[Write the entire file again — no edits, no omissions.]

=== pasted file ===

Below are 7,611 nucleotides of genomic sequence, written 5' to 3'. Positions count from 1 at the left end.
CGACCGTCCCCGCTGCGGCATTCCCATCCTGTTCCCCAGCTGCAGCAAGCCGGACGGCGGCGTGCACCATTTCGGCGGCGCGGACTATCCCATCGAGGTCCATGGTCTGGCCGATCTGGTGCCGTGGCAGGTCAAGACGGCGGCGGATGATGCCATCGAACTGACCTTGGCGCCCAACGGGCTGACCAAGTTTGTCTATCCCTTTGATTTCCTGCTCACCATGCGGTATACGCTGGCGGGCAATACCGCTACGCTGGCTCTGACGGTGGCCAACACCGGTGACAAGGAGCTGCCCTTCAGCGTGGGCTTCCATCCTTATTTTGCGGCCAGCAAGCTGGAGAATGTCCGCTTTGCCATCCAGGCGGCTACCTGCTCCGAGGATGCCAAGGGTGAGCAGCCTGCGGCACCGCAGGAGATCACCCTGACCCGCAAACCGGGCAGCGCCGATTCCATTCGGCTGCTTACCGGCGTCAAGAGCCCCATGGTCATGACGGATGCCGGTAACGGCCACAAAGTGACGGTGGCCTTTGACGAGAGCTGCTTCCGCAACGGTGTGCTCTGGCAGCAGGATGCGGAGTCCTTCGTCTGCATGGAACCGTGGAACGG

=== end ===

Below are 7,611 nucleotides of genomic sequence, written 5' to 3'. Positions count from 1 at the left end.
CGACCGTCCCCGCTGCGGCATTCCCATCCTGTTCCCCAGCTGCAGCAAGCCGGACGGCGGCGTGCACCATTTCGGCGGCGCGGACTATCCCATCGAGGTCCATGGTCTGGCCGATCTGGTGCCGTGGCAGGTCAAGACGGCGGCGGATGATGCCATCGAACTGACCTTGGCGCCCAACGGGCTGACCAAGTTTGTCTATCCCTTTGATTTCCTGCTCACCATGCGGTATACGCTGGCGGGCAATACCGCTACGCTGGCTCTGACGGTGGCCAACACCGGTGACAAGGAGCTGCCCTTCAGCGTGGGCTTCCATCCTTATTTTGCGGCCAGCAAGCTGGAGAATGTCCGCTTTGCCATCCAGGCGGCTACCTGCTCCGAGGATGCCAAGGGTGAGCAGCCTGCGGCACCGCAGGAGATCACCCTGACCCGCAAACCGGGCAGCGCCGATTCCATTCGGCTGCTTACCGGCGTCAAGAGCCCCATGGTCATGACGGATGCCGGTAACGGCCACAAAGTGACGGTGGCCTTTGACGAGAGCTGCTTCCGCAACGGTGTGCTCTGGCAGCAGGATGCGGAGTCCTTCGTCTGCATGGAACCGTGGAACGG